Home

This is how I remember it: There were missiles coming down, and it was pitch black. It wasn’t the missiles that scared us, we were used to them. It was the darkness, mostly, not being able to see what happened if something did hit the house. It was also the emptiness, knowing that most of the neighbours had already left, that there would be no one to call out for help. The morbid anticipation of what could happen was one of the worst parts of the war.

We packed in the dark, consoling our fears with the plan that we’d leave at sun-up, that we couldn’t stay anymore. We had no idea where we would go and we didn’t care. We just had to go.

One thing I vividly remember is that we didn’t lock the doors of the rooms. My dad said, “If we lock them, they’ll break the doors down to get into the rooms.” He didn’t want them breaking our doors. We had accepted the fact that our house would be broken into, that there would be thieves who would try to get into our rooms, take our stuff, vandalize. We moved anything valuable to the roof’s stairwell, in case a rocket hit, in case the house went up in flames. We did this mechanically, matter-of-factly, like it wasn’t the most absolutely horrifying experience we had ever been through, that the idea of displacement, of being homeless, possibly losing our house forever, wasn’t so maddeningly awful that we wanted to drop to our knees and cry.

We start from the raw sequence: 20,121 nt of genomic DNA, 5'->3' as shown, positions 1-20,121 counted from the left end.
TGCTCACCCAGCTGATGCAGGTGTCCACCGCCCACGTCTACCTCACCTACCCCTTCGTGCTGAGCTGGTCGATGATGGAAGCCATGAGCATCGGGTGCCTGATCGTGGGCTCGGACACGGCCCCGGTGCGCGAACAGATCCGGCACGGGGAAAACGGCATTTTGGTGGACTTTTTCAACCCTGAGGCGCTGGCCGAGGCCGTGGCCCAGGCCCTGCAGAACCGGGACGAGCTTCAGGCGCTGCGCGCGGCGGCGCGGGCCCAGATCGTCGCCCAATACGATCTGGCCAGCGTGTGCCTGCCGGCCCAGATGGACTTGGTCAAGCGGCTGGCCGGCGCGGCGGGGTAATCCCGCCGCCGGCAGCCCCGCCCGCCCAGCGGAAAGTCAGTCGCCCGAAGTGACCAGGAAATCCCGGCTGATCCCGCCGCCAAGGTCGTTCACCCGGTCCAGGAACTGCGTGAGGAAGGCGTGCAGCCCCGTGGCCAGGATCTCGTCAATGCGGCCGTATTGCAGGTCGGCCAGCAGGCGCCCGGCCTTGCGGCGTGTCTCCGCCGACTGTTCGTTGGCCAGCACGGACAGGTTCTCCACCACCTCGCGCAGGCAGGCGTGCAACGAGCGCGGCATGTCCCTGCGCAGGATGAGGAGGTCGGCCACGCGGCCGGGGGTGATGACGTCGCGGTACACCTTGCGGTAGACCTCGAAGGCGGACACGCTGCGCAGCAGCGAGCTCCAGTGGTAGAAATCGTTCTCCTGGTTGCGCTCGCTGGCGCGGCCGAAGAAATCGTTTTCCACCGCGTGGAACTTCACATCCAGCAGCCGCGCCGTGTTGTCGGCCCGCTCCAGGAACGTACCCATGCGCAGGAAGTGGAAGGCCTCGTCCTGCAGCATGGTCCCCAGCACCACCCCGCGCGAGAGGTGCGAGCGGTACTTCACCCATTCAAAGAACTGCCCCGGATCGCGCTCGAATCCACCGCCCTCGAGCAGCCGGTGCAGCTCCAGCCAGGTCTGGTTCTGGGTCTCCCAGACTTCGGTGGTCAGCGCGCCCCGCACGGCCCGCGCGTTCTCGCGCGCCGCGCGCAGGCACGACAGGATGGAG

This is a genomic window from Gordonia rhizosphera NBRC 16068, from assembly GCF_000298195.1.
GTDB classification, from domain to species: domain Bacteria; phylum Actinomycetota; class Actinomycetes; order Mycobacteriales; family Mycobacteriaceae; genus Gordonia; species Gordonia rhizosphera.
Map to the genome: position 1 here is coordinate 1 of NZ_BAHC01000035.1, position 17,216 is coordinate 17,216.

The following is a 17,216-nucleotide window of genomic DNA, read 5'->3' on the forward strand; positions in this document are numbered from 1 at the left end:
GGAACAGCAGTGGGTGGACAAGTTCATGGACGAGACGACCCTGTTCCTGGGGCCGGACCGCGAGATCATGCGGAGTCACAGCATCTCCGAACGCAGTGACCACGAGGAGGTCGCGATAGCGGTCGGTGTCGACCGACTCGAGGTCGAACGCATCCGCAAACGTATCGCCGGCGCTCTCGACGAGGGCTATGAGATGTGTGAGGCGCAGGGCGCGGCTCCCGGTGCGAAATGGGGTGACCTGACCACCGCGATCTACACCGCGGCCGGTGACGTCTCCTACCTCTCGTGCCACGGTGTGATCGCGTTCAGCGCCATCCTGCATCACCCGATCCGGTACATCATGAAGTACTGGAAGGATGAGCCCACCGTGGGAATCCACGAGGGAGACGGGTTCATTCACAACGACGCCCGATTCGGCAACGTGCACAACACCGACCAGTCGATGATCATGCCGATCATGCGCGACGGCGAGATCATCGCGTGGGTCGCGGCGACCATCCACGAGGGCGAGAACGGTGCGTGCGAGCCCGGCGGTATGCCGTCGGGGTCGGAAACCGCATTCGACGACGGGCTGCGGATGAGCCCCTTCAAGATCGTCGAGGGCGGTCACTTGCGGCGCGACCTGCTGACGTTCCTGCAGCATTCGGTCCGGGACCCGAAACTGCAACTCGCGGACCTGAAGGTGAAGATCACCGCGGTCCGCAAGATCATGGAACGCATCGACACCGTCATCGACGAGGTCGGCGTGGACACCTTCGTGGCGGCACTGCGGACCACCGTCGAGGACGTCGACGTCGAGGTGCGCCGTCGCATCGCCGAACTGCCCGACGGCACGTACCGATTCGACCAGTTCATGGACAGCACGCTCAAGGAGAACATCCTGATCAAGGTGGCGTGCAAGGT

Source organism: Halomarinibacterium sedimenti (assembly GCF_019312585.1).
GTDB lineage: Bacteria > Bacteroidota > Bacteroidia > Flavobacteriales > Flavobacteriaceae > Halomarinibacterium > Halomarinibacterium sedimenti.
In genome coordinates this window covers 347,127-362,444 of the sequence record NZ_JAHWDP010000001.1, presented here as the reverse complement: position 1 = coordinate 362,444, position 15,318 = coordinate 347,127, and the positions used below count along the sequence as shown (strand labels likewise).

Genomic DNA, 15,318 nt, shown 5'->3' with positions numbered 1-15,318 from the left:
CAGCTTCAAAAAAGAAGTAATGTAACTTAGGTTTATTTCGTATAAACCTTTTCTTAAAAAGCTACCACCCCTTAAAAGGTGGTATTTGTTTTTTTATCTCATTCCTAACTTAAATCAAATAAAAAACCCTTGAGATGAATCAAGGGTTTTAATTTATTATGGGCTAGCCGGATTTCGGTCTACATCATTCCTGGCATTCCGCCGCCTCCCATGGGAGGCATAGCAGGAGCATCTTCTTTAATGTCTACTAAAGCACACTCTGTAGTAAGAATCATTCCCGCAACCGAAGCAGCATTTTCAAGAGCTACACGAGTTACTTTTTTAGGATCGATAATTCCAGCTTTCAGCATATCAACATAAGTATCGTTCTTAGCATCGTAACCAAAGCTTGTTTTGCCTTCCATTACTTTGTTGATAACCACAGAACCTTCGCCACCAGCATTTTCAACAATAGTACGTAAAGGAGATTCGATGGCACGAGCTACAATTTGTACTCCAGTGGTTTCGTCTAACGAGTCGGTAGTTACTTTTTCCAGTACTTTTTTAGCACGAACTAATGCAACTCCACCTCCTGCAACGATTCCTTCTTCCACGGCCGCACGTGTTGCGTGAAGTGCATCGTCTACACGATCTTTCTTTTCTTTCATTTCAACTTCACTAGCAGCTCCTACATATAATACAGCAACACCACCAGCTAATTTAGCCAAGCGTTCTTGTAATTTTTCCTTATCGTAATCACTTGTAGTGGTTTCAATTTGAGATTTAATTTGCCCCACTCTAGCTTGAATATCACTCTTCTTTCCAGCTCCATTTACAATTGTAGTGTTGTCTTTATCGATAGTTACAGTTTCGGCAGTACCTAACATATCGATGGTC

We left in the morning, with whatever we could fit in the car. I took one last walk around the house, the street, not really believing that we were going. The neighbourhood was dead. The stray cats and dogs we had been feeding were walking around aimlessly, brushing against my ankles. We were one of the only families left in the area, and there was no one else to feed them.

That feeling of disbelief stayed with me for a while, as we moved from house to house, country to country, living out of suitcases. Surely we’d be back in a few months. It can’t go on this long forever. We read every news story, every rumor, desperate for any shred of information. We scanned countless pictures on countless social media pages to see if we could recognize our house. Months turned into years, and we settled uncomfortably into the fact that we weren’t going back anytime soon. We sought out the stories of families who eventually went back to their homes, listening with hope to the stories of those who found their houses untouched, listening with poorly disguised misery to the stories of houses found in ruins, houses robbed of everything, even the windows, even the doors. I thought of our doors, and how my dad was afraid that they would be broken.